i-mate JAMA 201 review: i-mate JAMA 201

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The Good Looks like a smartphone.

The Bad It's anything but smart, though. Slow performance. Cheap feeling buttons. Horrible USB cover. No Wi-Fi. No 3G. Tiny space bar. USB 1.1 only.

The Bottom Line The JAMA 201 smartphone looks the part of a smartphone, but it's not good enough to be the real deal.

4.7 Overall

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Every once in a while, you may find yourself in a $2 shop, looking at plastic junk. Somewhere in amongst the endless little green army men, glittery ponies with toxic paint and velvet Elvis mirrors, you'll probably find a fake mobile phone or two. Toys, after all, have to move with the times, and the current new generation of kiddies can't be expected to get by with twine and baked bean cans forever.

Why are we bringing up fake mobile phones in a review of a phone that costs quite a bit more? Well, just as those fake mobile phones look somewhat like real mobiles but lack the critical components to make them actually functional, the i-mate JAMA 201 looks all the world like a proper Blackberry-style smartphone — except that it's lacking just about everything that you'd want in a real smartphone. Sure, it's cheap — but it's just not good enough for a real purpose.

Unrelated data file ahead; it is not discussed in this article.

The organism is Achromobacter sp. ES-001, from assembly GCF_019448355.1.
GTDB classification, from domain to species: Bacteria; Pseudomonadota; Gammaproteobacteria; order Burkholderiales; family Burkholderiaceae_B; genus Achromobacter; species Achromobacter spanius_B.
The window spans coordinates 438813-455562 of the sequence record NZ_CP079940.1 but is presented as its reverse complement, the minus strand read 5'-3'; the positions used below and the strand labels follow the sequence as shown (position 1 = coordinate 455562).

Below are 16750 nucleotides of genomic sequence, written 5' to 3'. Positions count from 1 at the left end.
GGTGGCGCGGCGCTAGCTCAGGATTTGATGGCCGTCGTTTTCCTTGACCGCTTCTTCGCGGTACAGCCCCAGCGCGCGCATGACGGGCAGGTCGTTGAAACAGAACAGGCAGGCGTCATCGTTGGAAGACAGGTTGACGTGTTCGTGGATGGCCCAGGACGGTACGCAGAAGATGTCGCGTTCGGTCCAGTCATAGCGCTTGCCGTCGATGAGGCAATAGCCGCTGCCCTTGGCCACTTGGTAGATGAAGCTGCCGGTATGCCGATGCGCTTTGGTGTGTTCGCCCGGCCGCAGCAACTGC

So having established what the JAMA 201's trying to do, it is worth pointing out that it certainly looks the part of a Blackberry-style smartphone, right down to the full QWERTY keyboard. Like most Blackberry clones, the keyboard is on the very small side, but then there's only so much key space you can dedicate to 113x63x14mm worth of design space. Sadly, there's still a few flaws here as well. The space bar is, even for a smartphone, pretty small whichisaproblemifyouwantoseparateoutyourwords. The keys also have a distinctly slick feel to them, which makes it all too easy to slide over the key you intended to press and mis-type.

The five-way directional pad and selection keys above the keyboard have the same slick feel problem, and it took us a lot of patient repetition to get used to the fact that only the bottom half of the selection keys work with any kind of reliability when selecting things. The USB connector — for both charging and data transfer — hides behind a very solid rubber cap that is hard to remove. It was exasperating to open when we needed to, and we have this feeling it'll probably tear off most JAMA 201s rather quickly, even if only accidentally.

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